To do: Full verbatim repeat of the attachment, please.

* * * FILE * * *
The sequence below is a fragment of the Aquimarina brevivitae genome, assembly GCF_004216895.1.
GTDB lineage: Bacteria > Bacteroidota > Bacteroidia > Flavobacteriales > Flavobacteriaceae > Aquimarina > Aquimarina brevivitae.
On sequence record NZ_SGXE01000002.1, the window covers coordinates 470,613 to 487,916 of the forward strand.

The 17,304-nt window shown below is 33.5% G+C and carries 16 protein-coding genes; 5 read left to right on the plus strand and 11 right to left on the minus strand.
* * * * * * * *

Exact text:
The sequence below is a fragment of the Aquimarina brevivitae genome, assembly GCF_004216895.1.
GTDB lineage: Bacteria > Bacteroidota > Bacteroidia > Flavobacteriales > Flavobacteriaceae > Aquimarina > Aquimarina brevivitae.
On sequence record NZ_SGXE01000002.1, the window covers coordinates 470,613 to 487,916 of the forward strand.

The 17,304-nt window shown below is 33.5% G+C and carries 16 protein-coding genes; 5 read left to right on the plus strand and 11 right to left on the minus strand.